Flame and blame in the Northwest
Loggers urge fire sales
While the ashes of this summer's Western forest fires still smolder, pressure to salvage vast tracts of fire-blackened timber already has kindled a new political firestorm in the Intermountain West.
The post-fire controversy pits timber companies eager to log against environmentalists who warn that hasty salvage operations could further damage soils and streams and limit future management options in the fragile forests east of the Cascade Mountains.
The U.S. Forest Service comes down somewhere in the middle, though Chief Jack Ward Thomas told a congressional subcommittee in Boise Aug. 29 that the agency "cannot, in my opinion, simply step back and wait for "nature" to take its course."
Wildfire scorched about 1.5 million acres in eastern Oregon, eastern Washington, Idaho, Montana and portions of Utah and Nevada this summer. All but 200,000 acres was federally managed land.
Thomas said he knew some critics would question any aftermath that includes cutting trees. But he made it clear that the Forest Service won't delay efforts to restore burned forests to some semblance of their historic condition through salvage logging, prescribed fire, mechanical removal of dead wood and thinning of densely stocked stands.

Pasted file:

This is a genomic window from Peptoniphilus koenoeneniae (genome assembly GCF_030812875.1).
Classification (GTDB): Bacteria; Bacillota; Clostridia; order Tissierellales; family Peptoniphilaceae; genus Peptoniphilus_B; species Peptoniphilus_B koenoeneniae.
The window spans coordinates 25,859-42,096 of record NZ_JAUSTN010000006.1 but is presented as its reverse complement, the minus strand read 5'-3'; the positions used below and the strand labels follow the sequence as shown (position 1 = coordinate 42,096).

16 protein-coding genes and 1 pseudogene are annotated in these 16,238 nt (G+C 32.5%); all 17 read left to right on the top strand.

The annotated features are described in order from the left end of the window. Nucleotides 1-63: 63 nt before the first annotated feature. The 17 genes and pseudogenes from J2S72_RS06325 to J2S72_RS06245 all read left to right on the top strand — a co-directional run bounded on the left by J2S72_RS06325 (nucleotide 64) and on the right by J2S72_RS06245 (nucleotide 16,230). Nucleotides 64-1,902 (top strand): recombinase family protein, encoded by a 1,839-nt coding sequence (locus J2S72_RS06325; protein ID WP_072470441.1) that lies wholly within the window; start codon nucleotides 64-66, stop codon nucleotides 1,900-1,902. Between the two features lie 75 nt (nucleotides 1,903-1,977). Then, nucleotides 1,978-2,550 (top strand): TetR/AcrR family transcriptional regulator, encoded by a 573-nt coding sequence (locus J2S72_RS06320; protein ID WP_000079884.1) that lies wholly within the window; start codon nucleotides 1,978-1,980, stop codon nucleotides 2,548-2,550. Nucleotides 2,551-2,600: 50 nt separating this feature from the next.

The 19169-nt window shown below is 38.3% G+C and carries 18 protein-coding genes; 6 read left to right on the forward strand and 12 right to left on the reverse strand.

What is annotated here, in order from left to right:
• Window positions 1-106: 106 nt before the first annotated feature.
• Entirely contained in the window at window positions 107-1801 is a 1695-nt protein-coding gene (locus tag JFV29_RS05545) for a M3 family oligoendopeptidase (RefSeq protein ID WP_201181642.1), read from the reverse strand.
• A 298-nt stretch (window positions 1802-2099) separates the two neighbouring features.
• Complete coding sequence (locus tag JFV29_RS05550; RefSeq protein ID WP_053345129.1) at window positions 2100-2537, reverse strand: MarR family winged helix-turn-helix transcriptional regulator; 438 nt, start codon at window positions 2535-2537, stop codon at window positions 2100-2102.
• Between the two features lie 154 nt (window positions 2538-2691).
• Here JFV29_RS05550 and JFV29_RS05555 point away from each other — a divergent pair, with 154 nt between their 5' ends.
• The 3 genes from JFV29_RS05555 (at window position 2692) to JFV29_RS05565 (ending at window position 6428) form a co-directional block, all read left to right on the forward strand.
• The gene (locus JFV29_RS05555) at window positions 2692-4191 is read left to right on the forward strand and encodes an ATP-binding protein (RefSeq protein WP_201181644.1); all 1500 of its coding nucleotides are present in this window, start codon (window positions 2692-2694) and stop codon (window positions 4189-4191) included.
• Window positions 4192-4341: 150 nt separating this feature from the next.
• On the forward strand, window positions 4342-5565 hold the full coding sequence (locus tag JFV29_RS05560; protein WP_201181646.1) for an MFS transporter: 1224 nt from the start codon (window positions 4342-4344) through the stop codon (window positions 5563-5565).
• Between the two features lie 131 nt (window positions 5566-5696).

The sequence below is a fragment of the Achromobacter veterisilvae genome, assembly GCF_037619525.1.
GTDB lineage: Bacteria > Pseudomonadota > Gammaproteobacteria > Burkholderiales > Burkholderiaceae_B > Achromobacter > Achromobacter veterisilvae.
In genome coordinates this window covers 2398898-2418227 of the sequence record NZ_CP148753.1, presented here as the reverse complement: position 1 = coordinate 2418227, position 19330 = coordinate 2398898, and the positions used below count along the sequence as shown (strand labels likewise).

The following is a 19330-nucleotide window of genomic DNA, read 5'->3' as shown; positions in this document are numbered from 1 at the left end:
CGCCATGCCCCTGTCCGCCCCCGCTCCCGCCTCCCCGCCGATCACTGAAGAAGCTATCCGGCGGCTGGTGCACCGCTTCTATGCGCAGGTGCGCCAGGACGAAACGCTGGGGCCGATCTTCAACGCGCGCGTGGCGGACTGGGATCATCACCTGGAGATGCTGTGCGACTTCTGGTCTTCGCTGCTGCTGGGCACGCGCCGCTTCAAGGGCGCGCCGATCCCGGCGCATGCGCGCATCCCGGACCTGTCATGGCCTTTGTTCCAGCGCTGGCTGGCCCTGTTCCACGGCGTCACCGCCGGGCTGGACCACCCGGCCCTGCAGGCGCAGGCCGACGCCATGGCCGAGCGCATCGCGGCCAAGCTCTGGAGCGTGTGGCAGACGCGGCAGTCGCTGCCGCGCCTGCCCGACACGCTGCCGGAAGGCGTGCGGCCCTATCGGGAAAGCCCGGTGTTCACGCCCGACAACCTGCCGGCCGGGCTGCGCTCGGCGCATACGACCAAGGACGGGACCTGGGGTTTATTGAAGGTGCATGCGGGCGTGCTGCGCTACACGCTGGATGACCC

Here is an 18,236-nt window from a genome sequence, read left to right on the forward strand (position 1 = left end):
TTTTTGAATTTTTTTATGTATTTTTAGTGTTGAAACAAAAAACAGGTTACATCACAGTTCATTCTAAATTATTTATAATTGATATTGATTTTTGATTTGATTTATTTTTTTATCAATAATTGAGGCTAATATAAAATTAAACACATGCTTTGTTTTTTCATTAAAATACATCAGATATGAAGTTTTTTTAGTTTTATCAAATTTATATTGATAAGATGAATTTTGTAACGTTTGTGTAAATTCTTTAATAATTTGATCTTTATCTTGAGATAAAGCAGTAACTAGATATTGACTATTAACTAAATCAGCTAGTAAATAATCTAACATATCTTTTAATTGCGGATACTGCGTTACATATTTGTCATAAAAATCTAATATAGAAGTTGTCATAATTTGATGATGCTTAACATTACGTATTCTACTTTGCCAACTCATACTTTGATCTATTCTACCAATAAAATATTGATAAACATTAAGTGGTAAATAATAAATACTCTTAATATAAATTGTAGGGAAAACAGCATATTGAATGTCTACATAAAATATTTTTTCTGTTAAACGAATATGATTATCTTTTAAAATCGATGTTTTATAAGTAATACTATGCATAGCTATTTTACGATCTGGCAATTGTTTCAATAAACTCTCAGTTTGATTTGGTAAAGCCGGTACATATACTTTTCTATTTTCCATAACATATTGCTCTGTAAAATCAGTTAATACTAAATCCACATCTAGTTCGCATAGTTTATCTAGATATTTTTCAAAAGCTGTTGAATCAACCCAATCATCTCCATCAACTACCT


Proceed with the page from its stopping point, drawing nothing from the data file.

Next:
In late August, timber corporations took the offensive, buying ads in 12 daily newspapers and spots on more than 30 radio stations in Washington, Idaho and Montana. The ads blamed conservationists in part for this summer's fires.
"Sadly, this year's tragic losses may be but a preview unless public-land managers are immediately allowed to harvest dead and dying timber on our national forests," warned one ad, billed as "a message from the Forest Workers of the Intermountain West."
"The irresponsible actions of a few radicals have blocked even the most modest efforts to return to safe and healthy condition through thinning and selective logging," the ad accused.
The timber industry also is pushing the government to authorize intensive thinning operations aimed at averting future fires in thick stands weakened by drought, fire suppression and insects.
Mike Bader, executive director of the Missoula-based Alliance for the Wild Rockies, says the timber industry and its allies in Congress are preying on people's fear of devastating wildfires to stack the decks in favor of massive salvage logging and "forest health" thinning operations.
"It's not as bad as the timber beasts say," responds an ad prepared by the alliance. "Where there's smoke there's liars."
"Are we saving the forests? Or are we saving the trees for the timber industry?" Bader asked at an Aug. 29 news conference in Boise. He said his group probably would challenge salvage sales through the Forest Service appeals process.
"The timber industry is taking advantage of a void in public understanding," said Lisa Lombardi, a wildlife biologist in Moscow, Idaho. "Fires are not like logging. Many species depend on snags and downed logs. Those snags left on the land are the only remaining biomass' after fire sweeps through, she said.
But the rush to salvage is on. Sam Gehr, supervisor of the Okanogan National Forest, predicted in August, while fires still raged in eastern Washington, that 30 million board-feet of timber could be salvaged from his forest.